Elixir of life or just a trend? Either way, our editor Summer Litchfield is enjoying the juicing buzz while it lasts..
Arrange to meet up with a friend these days and, increasingly, it’s not tea or coffee but a freshly pressed juice that will be suggested. If you’re not whizzing them up at home, you’re probably sipping them in your local cafe or browsing the growing number of brands in the supermarket. Whether going all out and über healthy or simply supplementing your diet with a few extra vitamins, everyone seems to be on a juice kick. So what’s all the fuss about?
“Juices are the ultimate grab-and-go liquid snack,” says Christina Agnew who founded one of the first juice delivery services, Radiance Cleanse. “Low sugar green juices really help when I’ve been up in the night and am absolutely shattered by mid afternoon. As well as providing a huge energy boost they’re also an easy way to top up the nutrients in your diet, both during pregnancy and on-the-go with young children. The temptation is to reach for a quick pick-me-up in the form of sugar or caffeine but a super hydrating green juice will help just as much and keep you going for longer.”
Nutrition Consultant from
“The body is a machine, with all working parts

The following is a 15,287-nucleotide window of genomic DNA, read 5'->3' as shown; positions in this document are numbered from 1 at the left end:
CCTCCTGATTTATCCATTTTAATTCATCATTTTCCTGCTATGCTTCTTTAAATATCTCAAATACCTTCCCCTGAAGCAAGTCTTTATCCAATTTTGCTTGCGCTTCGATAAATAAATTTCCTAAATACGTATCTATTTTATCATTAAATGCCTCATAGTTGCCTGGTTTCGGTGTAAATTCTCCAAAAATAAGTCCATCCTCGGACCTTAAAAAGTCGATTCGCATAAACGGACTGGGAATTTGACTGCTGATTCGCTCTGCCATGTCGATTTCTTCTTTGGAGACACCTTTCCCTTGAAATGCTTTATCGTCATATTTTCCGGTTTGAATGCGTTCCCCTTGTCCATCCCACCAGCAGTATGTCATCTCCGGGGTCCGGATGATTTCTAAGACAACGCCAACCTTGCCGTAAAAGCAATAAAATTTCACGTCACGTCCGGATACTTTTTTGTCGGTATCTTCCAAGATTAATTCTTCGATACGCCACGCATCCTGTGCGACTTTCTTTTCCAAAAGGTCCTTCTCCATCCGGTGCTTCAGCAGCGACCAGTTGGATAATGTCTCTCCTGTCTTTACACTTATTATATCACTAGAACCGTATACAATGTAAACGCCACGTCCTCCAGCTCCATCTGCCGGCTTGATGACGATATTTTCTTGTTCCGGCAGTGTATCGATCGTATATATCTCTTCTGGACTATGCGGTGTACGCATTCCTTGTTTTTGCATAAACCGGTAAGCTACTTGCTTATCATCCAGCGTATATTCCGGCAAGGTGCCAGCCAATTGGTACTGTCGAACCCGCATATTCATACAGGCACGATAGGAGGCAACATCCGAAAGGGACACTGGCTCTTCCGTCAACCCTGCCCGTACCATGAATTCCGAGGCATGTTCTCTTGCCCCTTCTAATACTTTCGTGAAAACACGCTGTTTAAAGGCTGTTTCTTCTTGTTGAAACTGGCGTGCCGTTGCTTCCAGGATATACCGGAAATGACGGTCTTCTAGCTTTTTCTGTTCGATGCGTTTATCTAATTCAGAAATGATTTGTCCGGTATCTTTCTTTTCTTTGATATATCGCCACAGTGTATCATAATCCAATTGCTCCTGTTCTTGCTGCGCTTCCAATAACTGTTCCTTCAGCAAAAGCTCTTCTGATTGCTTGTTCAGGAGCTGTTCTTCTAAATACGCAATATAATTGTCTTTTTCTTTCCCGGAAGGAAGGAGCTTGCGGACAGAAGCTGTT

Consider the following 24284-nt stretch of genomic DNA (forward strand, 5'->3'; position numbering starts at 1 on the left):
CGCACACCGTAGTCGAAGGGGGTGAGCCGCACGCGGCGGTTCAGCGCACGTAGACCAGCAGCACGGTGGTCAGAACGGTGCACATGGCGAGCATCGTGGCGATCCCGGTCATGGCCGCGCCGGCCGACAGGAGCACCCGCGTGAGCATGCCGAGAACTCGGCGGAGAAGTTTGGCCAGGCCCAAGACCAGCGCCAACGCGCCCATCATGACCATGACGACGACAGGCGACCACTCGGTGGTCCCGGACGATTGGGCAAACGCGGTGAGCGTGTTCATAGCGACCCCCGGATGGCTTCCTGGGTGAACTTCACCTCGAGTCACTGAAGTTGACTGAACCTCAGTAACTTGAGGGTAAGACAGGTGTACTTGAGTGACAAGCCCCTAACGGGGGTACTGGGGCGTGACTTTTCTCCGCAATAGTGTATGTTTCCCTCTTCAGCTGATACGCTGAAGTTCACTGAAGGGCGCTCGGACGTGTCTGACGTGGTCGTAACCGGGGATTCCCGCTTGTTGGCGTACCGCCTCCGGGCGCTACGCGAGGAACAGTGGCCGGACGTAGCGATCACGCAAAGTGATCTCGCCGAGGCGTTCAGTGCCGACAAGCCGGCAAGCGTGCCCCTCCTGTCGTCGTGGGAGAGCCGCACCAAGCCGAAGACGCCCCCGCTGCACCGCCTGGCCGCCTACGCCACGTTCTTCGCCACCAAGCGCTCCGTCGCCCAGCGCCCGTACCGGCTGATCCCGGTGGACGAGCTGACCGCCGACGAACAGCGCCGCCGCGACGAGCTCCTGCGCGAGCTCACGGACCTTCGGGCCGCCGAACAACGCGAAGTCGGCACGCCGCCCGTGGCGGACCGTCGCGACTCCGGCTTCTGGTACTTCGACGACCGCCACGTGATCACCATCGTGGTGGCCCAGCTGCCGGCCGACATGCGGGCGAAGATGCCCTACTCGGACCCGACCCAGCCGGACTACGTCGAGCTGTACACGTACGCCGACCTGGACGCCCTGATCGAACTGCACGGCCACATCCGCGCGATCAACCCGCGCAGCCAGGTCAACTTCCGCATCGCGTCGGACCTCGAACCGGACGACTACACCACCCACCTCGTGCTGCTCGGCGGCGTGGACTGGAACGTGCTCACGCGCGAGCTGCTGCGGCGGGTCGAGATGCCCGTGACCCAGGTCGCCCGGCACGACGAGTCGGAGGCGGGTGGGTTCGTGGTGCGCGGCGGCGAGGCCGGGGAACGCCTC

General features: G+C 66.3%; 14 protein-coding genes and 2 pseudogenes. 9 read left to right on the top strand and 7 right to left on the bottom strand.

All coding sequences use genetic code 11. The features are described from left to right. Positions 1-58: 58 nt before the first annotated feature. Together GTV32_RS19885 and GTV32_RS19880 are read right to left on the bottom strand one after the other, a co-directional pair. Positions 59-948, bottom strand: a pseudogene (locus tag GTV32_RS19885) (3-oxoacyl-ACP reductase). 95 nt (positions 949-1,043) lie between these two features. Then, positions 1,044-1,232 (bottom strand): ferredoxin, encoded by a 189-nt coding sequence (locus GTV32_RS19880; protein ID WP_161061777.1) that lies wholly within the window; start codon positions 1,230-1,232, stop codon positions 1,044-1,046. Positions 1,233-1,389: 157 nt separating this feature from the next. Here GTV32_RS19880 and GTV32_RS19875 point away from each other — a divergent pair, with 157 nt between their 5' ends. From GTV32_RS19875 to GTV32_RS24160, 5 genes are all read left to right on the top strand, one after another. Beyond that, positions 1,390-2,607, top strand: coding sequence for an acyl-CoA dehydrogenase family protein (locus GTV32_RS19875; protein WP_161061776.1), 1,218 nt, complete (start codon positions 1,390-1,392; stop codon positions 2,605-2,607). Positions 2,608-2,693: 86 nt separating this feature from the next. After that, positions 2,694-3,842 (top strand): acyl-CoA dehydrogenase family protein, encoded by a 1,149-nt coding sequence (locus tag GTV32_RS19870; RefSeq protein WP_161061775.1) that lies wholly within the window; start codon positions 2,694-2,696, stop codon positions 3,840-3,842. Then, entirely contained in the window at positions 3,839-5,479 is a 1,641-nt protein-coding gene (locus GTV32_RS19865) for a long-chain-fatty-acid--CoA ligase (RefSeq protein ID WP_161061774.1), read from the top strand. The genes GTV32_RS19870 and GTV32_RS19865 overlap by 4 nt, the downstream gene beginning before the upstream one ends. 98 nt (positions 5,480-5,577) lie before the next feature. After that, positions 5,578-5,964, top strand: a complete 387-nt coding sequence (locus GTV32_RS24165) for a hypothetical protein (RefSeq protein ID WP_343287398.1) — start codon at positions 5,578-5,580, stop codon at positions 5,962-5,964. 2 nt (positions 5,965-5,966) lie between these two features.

requiring a ‘service’ once in a while. Supplying the body with fresh nutrients on a daily basis will return it to a healthy balance and boost it further to perform on a premium level. The easiest way to achieve a fresh blast of top quality nutrients for the body ‘machine’ is through juicing, increasing energy, improving cell metabolism, and giving the digestive
system a well-earned rest because
it’s absorbed straight into
As we’ve all become more health conscious, and able to tell our spelt from our spirulina, juices have been on the up. Cafes like the Good Life Eatery in Chelsea, Juice People in Covent Garden and Raw Press Co at Wolf & Badger in Mayfair are urging us to “embrace our brassicas”, while delivery service Bobo’s Juicery comes from a particularly health and allergy conscious place. Jo Symes, the company’s founder – who suffered from a variety of intolerances and found that a more plant-based diet had a dramatically positive effect – teamed up with doctor and nutritionist Dr Susan Oaten to create her range of juices and smoothies.
Similarly, when restaurateur Will Ricker opened the Juice Well in Soho he sought the advice of naturopath Elizabeth Peyton-Jones. “The tide is turning and people are choosing health over rubbish,” says Peyton-Jones. “Juice bars are a fantastic testament to this. As a mother you need to be at the top of your game, you do this by eating and drinking the right things. Mothers are also educators and what they do influences the next generation.”
Agnew agrees with getting your children familiar with juices and juicing at an early stage: “I regularly make fresh, organic juices with my kids. I always start from scratch and involve them in the process, encouraging them to choose which ingredients we will use – which sometimes need editing so it’s drinkable! In the early stages,” she advises, “stick to the sweeter tastes that you would use for first food purees, such as carrot, apple and pear, then gradually introduce them to other vegetables. The trick as they get older, of course, is to sneak in some of the veg they might not always be so keen on.”
In a nutshell – or peel, skin or husk – the juice-ification of London and beyond has only just begun, so choose your favourite tipple.